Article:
One way of looking at the political economy of publishing is to look at the labor economics and there’s a rather useful new study from everyone’s favorite consulting firm McKinsey on workplace automation (“The Four Fundamentals of Workplace Automation“) from which we might glean some useful perspective on the future of editing.
Capabilities such as creativity and sensing emotions are core to the human experience and also difficult to automate. The amount of time that workers spend on activities requiring these capabilities, though, appears to be surprisingly low. Just 4 percent of the work activities across the US economy require creativity at a median human level of performance. Similarly, only 29 percent of work activities require a median human level of performance in sensing emotion.
While these findings might be lamented as reflecting the impoverished nature of our work lives, they also suggest the potential to generate a greater amount of meaningful work. This could occur as automation replaces more routine or repetitive tasks, allowing employees to focus more on tasks that utilize creativity and emotion. Financial advisors, for example, might spend less time analyzing clients’ financial situations, and more time understanding their needs and explaining creative options. Interior designers could spend less time taking measurements, developing illustrations, and ordering materials, and more time developing innovative design concepts based on clients’ desires.
And, you know, editors might edit. Actually, though, no, I’m not going to go down the irritating “do-they, don’t-they” of whether editors these days edit or not. (I suspect the answer is, they edited less in the past than it is made out to be, and edit more in the present than is made out to be.) However it is true that many editors have been laid off in the past twenty years and shifted to freelance mode, and it may be that that was the most self-defeating move the industry made in the past twenty years. Because the least automatable bit of the entire publishing supply chain is the editor-as-shrink bit. You attend any self-publishing conference and you don’t hear any shit get talked about their editors, no, the shit-talking is reserved for the marketing and business side.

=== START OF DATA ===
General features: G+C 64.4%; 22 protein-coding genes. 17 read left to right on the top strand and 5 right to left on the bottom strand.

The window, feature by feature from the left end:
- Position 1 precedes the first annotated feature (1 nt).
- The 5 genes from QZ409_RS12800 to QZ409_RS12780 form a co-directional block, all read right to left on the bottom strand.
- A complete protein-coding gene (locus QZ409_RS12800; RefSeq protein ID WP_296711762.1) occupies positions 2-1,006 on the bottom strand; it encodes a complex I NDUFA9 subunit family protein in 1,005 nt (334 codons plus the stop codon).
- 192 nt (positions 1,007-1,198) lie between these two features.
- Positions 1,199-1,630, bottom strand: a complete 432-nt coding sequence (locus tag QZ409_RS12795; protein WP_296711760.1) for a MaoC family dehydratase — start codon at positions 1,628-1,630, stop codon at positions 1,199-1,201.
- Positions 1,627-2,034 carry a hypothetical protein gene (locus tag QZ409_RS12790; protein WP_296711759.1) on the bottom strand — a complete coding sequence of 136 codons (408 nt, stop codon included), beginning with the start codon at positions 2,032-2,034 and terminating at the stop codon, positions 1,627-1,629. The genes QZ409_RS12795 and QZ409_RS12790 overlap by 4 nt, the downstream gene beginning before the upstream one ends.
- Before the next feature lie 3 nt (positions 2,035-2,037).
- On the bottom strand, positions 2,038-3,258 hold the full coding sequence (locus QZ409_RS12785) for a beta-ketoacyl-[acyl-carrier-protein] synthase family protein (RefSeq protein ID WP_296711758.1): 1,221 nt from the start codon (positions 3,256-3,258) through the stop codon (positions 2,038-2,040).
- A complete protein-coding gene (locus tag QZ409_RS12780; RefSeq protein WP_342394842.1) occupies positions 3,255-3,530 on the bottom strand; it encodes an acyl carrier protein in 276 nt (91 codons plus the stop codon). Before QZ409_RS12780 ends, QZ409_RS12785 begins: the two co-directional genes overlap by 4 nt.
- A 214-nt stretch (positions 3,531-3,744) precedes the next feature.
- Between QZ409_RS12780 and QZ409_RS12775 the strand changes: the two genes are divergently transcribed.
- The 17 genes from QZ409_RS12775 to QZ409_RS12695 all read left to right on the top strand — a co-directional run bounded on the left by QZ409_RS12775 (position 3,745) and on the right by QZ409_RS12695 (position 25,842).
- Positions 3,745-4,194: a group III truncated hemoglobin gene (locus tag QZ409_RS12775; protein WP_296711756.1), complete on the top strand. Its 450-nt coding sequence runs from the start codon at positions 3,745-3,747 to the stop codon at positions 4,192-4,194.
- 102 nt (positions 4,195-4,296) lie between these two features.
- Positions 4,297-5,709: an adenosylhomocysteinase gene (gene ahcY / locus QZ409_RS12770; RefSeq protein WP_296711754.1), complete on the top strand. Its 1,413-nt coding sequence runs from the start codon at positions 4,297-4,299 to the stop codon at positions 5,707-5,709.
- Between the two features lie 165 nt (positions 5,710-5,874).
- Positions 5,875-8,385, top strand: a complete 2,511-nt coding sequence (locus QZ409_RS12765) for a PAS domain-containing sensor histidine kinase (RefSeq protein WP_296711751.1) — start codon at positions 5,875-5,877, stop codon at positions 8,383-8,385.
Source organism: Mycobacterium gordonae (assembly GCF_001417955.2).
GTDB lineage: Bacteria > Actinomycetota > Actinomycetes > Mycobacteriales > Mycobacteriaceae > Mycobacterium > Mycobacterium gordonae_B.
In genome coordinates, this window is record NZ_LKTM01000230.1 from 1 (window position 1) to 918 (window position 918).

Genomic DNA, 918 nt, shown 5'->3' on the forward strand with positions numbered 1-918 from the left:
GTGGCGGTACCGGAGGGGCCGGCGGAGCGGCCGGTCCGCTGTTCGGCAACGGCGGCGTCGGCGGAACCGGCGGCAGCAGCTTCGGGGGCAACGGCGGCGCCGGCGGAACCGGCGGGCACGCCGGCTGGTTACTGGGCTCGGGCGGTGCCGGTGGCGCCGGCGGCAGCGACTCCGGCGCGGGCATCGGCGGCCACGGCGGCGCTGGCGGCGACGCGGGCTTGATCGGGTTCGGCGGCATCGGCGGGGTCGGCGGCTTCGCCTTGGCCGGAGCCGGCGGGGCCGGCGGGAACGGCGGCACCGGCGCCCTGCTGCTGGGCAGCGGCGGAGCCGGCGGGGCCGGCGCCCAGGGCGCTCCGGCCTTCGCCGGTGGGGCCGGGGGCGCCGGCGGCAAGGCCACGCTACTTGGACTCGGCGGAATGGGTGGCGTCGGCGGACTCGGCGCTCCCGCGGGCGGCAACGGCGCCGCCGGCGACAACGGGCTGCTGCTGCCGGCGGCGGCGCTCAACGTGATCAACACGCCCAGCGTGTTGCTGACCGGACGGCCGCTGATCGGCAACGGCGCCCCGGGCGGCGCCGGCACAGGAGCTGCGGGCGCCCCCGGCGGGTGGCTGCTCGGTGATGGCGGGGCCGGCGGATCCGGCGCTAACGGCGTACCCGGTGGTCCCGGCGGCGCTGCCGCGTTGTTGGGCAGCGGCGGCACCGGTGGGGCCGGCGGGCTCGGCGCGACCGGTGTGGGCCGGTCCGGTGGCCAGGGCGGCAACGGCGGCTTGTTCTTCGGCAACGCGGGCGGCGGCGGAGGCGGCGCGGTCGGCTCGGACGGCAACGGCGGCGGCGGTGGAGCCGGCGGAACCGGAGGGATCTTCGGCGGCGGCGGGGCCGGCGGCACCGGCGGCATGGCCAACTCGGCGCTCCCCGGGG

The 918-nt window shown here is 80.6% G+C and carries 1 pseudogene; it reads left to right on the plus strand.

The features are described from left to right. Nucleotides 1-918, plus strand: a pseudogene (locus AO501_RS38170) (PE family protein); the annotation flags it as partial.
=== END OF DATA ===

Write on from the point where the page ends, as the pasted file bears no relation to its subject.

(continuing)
Further to this, you might enjoy Porter Anderson’s account of a talk I gave in 2014 in Stockholm. (Slides here. Quotes courtesy of Porter’s prodigious ability to live tweet a talk.)
“I changed my title five seconds ago from ‘Editors Beat Robots’ to ‘Editors Eat Robots,’ partially because I don’t believe in neat oppositions of editor versus robot, book versus transmedia, print versus digital. I believe in hybridization, which happens when things get combined. In a certain sense, I could say, ‘Editors Fuck Robots,’ and not in the aggressive sense but in the reproductive sense. What happens when editors combine themselves with robots?”
What is key though is that the business model would need to evolve, away from hit-picking, towards talent support.
“When you understand editing as a service, as opposed to a process of picking products that may or may not sell, your value is defined by how good you are rather than how lucky you are. Which suggests that editors, when they eat robots, when they use tools, when they use data, when they embrace a post-industrial mode, can be the entities that are attracting the value.”
Or, you might say, editors beat publishers.